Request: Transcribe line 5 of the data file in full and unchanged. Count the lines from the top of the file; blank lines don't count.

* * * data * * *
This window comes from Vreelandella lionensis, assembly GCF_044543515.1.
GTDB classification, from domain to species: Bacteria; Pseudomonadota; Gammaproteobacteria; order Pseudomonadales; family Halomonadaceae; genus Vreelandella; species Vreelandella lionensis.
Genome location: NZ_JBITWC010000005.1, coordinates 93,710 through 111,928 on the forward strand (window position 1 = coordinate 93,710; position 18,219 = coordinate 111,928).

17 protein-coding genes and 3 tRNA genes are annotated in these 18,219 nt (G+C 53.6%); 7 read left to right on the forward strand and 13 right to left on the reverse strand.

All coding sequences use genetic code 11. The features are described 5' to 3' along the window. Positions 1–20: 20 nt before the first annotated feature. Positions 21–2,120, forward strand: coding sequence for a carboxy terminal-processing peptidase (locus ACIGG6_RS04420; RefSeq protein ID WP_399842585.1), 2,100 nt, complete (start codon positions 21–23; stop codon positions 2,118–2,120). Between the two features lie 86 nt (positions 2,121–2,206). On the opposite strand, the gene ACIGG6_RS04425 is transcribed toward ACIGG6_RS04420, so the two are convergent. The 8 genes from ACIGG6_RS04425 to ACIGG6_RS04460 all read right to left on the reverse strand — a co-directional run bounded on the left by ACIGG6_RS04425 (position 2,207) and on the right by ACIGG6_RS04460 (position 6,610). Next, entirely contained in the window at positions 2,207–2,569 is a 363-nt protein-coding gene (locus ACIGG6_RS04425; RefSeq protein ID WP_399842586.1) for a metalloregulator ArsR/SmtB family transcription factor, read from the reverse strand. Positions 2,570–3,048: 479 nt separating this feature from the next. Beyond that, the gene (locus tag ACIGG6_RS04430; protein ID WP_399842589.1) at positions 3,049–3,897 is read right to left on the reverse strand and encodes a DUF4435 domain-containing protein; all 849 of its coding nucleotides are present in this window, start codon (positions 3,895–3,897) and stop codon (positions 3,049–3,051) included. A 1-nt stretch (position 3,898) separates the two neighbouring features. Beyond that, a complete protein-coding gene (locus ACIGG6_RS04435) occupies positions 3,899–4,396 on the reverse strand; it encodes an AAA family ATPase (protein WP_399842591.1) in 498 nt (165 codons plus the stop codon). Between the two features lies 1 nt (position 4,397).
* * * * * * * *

All coding sequences use genetic code 11. The features are described 5' to 3' along the window. Positions 1–20: 20 nt before the first annotated feature. Positions 21–2,120, forward strand: coding sequence for a carboxy terminal-processing peptidase (locus ACIGG6_RS04420; RefSeq protein ID WP_399842585.1), 2,100 nt, complete (start codon positions 21–23; stop codon positions 2,118–2,120). Between the two features lie 86 nt (positions 2,121–2,206). On the opposite strand, the gene ACIGG6_RS04425 is transcribed toward ACIGG6_RS04420, so the two are convergent. The 8 genes from ACIGG6_RS04425 to ACIGG6_RS04460 all read right to left on the reverse strand — a co-directional run bounded on the left by ACIGG6_RS04425 (position 2,207) and on the right by ACIGG6_RS04460 (position 6,610). Next, entirely contained in the window at positions 2,207–2,569 is a 363-nt protein-coding gene (locus ACIGG6_RS04425; RefSeq protein ID WP_399842586.1) for a metalloregulator ArsR/SmtB family transcription factor, read from the reverse strand. Positions 2,570–3,048: 479 nt separating this feature from the next. Beyond that, the gene (locus tag ACIGG6_RS04430; protein ID WP_399842589.1) at positions 3,049–3,897 is read right to left on the reverse strand and encodes a DUF4435 domain-containing protein; all 849 of its coding nucleotides are present in this window, start codon (positions 3,895–3,897) and stop codon (positions 3,049–3,051) included. A 1-nt stretch (position 3,898) separates the two neighbouring features. Beyond that, a complete protein-coding gene (locus ACIGG6_RS04435) occupies positions 3,899–4,396 on the reverse strand; it encodes an AAA family ATPase (protein WP_399842591.1) in 498 nt (165 codons plus the stop codon). Between the two features lies 1 nt (position 4,397).